Figure 9: Promotion rates, survival rates, and the coefficient of efficiency, 1991-1997

Source: Education Statistics Report, Government of Botswana, 1997

With primary education in Botswana being nearly universal (98.4% net enrolment rate), the marginal cost of education has increased as education services are being taken to more rural and remote areas. Also, these rural and remote populations are the most difficult to retain in school. This is one of the reasons why the system has continued to experience high dropout rates. In order to maintain efficiency in the primary school system, extra investment to should go towards programmes geared towards encouraging remote populations to remain in school. These include re-packaging the curriculum for children in remote areas, developing culturally sensitive curriculum materials, and making learning interesting for them. It also means improving boarding facilities for children in remote settlements who must live in hostels away from home for their entire primary education. Recommendation 15 of the RNPE calls for this kind of action. A partnership between UNICEF and MOE has been effected for implementation of Recommendation 15.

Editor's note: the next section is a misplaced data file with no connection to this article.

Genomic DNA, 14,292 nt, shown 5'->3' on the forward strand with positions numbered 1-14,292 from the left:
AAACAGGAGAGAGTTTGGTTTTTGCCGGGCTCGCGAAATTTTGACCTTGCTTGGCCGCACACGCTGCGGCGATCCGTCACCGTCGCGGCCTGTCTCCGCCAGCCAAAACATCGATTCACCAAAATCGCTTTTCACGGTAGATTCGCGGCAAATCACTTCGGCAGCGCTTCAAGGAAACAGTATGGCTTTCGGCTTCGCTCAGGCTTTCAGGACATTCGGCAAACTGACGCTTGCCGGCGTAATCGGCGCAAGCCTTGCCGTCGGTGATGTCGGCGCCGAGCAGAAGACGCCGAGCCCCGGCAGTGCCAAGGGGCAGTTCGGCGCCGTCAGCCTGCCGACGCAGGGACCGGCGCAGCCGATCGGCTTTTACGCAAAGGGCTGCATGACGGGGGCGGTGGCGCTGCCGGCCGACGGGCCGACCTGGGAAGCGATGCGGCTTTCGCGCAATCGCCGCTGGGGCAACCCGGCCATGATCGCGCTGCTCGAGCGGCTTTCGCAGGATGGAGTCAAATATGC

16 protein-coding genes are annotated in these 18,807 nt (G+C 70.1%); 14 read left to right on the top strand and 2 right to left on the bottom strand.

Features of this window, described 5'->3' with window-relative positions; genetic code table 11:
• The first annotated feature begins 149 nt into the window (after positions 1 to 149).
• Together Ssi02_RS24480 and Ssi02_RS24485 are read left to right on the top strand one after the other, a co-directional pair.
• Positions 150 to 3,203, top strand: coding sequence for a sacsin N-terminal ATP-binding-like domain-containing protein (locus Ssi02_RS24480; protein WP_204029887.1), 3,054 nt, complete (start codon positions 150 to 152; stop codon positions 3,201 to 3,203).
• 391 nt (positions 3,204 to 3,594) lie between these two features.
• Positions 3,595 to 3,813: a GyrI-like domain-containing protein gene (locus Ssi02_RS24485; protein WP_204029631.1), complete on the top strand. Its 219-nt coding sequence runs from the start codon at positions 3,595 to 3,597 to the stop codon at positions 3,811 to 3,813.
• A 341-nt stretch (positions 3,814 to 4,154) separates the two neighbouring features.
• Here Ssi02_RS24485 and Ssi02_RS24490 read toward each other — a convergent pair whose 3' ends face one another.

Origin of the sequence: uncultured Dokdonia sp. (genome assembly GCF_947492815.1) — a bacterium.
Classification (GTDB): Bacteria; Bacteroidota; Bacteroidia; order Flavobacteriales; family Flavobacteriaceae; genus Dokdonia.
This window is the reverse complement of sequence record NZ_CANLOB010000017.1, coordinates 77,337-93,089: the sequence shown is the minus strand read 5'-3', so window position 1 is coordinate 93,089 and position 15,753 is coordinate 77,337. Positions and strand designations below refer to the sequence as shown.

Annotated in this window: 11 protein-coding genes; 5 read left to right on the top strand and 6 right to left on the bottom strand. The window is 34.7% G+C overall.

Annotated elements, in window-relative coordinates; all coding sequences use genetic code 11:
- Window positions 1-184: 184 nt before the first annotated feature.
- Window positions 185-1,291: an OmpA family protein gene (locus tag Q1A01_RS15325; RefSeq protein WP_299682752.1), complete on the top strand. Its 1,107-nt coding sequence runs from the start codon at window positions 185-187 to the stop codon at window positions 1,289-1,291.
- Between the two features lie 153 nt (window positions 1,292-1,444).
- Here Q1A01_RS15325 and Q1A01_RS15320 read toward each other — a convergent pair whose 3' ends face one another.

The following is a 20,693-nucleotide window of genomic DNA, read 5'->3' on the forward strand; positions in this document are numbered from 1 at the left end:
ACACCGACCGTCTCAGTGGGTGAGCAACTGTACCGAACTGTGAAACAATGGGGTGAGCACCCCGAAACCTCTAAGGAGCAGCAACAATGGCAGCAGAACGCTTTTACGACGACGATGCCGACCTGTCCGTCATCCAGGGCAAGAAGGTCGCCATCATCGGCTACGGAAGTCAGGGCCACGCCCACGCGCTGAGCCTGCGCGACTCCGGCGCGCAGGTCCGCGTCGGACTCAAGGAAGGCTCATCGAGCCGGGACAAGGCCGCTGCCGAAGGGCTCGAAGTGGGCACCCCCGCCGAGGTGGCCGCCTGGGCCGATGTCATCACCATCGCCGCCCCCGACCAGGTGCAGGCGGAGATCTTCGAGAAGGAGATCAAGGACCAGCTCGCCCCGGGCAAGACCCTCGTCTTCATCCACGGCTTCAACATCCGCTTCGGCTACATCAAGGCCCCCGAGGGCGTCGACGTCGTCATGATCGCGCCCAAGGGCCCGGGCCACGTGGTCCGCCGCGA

In an attempt to curtail the dropout problem and restore confidence in the efficiency of the primary education system, a strategy the could be employed would be to implement of some of the RNPE recommendations ahead of schedule for the disadvantaged populations, especially the children of the RADs. Recommendations which should be considered for this kind of action include improving the schools by adding the essential physical facilities (Recommendation 14) training and deploying of school psychologists (Recommendation 19c) equipping schools with remedial teachers (Recommendation 23c), among others.

8.2.3 Primary School Teachers